be accepted and approved, and accordingly the present fire department was organized in due form.
There were three engine companies formed under this act, viz.: Governor Brooks No. 1, General Jackson No 2, and J. Q: Adams No. 4.
The Governor Brooks No. 1 was located where the public pound now is on Back street. The Selectmen appointed a company consisting of twenty-nine members, who on the thirteenth day of November, 1835, met and organized by the choice of the following officers: George L. Stearns, clerk; James T. Floyd, foreman; David Kimball, assistant foreman; and Luther Angier, treasurer.
The company continued its organization till July 2, 1839, when there was an insufficient number to work the engine at a fire.
They chose a committee to wait on the Selectmen, make a statement of the condition of the company, and request that it be disbanded.
It was also voted, that the foreman, Mr. John T. White, surrender the engine Governor Brooks and whatever moneys there may be in th
Stickney, Mrs. Allison M.
Stone, Miss Katherine H.
Street, John D.
Street, Miss Mary B.
Sturtevant, James S.
Deceased.Swan, Charles H.
Swift, Miss Caroline E.
Symmes, Amelia M.
Symmes, Arthur C.
Tay, Mrs. Anna J.
Teele, Edward W.
Thompson, Mrs. Susan B.
Thompson, William A.
Tucker, Charles D.
Tufts, James W.
Wait, William Gushing.
Wait, Francis A.
Wait, Miss Hetty F.
Wait, Miss Sarah H.
Washburn, Miss M. L.
Weitz, Herbert A.
Wellington, Mrs. H. E.
Wheeler, Joseph H.
Deceased.Whitmore, William H.
Wilber, Nahum E.
Wilber, Mortimer E.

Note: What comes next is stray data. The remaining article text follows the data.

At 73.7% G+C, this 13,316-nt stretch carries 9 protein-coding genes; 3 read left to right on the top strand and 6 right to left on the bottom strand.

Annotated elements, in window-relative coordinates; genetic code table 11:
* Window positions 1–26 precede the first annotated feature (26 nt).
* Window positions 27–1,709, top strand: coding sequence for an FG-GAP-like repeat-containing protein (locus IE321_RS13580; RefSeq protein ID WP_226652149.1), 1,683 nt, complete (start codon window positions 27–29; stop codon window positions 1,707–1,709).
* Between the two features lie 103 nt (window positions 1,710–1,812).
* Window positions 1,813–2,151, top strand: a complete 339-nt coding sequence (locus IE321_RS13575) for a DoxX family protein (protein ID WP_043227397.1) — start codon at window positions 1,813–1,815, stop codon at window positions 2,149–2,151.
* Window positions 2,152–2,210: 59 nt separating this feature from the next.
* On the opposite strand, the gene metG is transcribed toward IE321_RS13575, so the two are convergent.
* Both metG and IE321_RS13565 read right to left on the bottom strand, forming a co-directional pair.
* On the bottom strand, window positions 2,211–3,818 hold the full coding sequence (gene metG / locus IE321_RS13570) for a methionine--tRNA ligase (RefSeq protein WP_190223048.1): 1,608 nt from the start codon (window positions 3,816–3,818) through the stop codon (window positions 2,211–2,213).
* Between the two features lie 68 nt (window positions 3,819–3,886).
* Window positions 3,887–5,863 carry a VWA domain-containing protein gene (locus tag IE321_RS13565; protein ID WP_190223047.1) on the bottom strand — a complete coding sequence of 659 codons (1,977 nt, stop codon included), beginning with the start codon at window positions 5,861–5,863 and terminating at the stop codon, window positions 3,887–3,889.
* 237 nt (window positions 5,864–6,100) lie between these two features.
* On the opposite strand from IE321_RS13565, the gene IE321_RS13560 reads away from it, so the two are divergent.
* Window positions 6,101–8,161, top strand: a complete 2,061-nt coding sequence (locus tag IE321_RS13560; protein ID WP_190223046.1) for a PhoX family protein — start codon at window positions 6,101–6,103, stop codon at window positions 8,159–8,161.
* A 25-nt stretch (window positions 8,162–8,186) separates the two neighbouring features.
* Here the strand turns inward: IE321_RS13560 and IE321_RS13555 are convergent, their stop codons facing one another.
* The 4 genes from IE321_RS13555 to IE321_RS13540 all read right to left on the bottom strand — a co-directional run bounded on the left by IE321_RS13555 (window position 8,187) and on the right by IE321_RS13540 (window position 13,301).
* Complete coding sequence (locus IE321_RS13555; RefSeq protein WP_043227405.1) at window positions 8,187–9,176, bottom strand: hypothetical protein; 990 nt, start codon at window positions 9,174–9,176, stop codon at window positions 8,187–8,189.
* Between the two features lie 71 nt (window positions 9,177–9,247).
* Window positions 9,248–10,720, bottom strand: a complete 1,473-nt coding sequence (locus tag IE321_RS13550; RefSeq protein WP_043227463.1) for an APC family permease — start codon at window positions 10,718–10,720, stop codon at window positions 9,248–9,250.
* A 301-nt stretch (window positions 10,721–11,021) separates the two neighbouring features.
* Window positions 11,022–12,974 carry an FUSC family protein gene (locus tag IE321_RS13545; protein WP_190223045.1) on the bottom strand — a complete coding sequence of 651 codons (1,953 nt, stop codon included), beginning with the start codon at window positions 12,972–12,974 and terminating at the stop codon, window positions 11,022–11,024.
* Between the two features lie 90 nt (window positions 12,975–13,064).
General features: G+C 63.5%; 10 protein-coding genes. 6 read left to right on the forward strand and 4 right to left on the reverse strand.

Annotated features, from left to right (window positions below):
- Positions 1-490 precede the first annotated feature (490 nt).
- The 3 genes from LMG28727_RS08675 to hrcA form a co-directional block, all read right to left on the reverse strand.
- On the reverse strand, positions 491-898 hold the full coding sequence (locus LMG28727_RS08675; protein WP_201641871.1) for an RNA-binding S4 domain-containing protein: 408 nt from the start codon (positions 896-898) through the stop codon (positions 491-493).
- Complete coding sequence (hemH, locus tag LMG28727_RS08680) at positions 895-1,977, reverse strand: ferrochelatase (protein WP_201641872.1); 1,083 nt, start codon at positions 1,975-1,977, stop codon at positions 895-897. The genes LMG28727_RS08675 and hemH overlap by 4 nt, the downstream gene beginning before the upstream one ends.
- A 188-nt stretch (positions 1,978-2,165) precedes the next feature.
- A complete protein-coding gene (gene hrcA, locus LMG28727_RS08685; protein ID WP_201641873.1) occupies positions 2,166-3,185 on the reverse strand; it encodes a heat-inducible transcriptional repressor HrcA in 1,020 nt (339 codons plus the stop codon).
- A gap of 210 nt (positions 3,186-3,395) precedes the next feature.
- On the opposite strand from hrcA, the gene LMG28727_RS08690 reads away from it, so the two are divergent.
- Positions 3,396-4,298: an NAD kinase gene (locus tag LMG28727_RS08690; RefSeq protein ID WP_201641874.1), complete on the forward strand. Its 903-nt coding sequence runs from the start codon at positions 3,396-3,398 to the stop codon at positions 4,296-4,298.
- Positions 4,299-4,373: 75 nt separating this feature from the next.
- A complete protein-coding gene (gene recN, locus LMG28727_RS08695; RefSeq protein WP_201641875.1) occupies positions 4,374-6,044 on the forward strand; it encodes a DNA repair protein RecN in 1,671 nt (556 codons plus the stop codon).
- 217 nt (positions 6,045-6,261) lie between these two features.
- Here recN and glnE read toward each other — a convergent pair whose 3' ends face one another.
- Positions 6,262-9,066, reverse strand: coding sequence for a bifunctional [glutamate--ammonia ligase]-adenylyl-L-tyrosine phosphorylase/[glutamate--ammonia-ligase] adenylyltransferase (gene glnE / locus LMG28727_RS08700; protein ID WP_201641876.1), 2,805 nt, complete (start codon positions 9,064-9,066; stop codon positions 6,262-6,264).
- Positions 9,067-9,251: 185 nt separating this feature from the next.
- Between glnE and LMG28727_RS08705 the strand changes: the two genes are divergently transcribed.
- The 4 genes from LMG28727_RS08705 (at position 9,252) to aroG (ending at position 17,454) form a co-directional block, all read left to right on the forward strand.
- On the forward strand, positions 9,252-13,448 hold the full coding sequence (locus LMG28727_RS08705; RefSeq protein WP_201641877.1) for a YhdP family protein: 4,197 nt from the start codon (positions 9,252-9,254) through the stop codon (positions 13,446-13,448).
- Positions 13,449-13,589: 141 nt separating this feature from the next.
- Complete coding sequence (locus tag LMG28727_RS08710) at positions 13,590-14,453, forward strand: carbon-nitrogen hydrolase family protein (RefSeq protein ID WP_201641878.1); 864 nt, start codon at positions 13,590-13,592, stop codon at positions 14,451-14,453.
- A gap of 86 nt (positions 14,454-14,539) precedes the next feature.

Wilcox, Miss E. J.
Wilcox, Miss Martha C.
Wild, Miss Helen T.
Winkley, William H.
Wood, Joseph W.
Woolley, Fred H. C.
Life Members.Wright, Walter C.
M. E. Chandler.
Deceased.Hon. T. S. Harlow.
Mrs. Geo. L. Stearns.
om their resort were men of advanced age, and might be considered as links connecting the centuries.
Beside those I have already mentioned were Ebenezer Hall, Joseph Manning, 1st., Dr. Daniel Swan, Dudley Hall, and Joseph Swan.
Their conversation, reverting to incidents which occurred in their youth, opened vistas into a past which now seems very remote to us. Other patrons of the reading-room, belonging to a later generation, were Samuel Lapham, Joseph Manning, 2d., Daniel Lawrence, George L. Stearns, John Sparrell, Jonas Coburn, George Hervey, Dudley C. Hall, Peter C. Hall, George W. Porter, John Clough, Albert H. Butters, and Col. Francis R. Bigelow, and there were doubtless others whose names escape me. Let it be remembered that I am speaking of the reading-room in the early period of its history.
I was not so well acquainted with it afterwards.
When the Tufts House was taken down the quarters of the club were removed to a building on the east side of Pasture Hill Lane (recen
he workmanship of Mr. Faphet Sherman held a superior place.
His trim-looking house, just below the corner of Pleasant street, was his residence from the time he built it, fifty-two years. He came from Marshfield, born there in 1818.
In 1834 he apprenticed himself to Oakman Joyce, to learn carpentering and joinering, which trade he followed through life.
His thoroughness and skill still speak in the fine work on the interiors of the houses of Gen. Samuel C. Lawrence, James W. Tufts, George L. Stearns, and Hon. Edward Brooks.
He was a member of Volunteer Fire Department of General Washington, No. 3, and was instrumental in detecting the incendiaries who made the year 1855 one of terror.
On his advocacy the cemetery was constituted a separate department of town government.
He served six years on the first Board of Trustees.
His zest for nature was keen.
He knew every rare plant, and where in our woods it grew.
His knowledge of shade and fruit trees was sought, and he shared his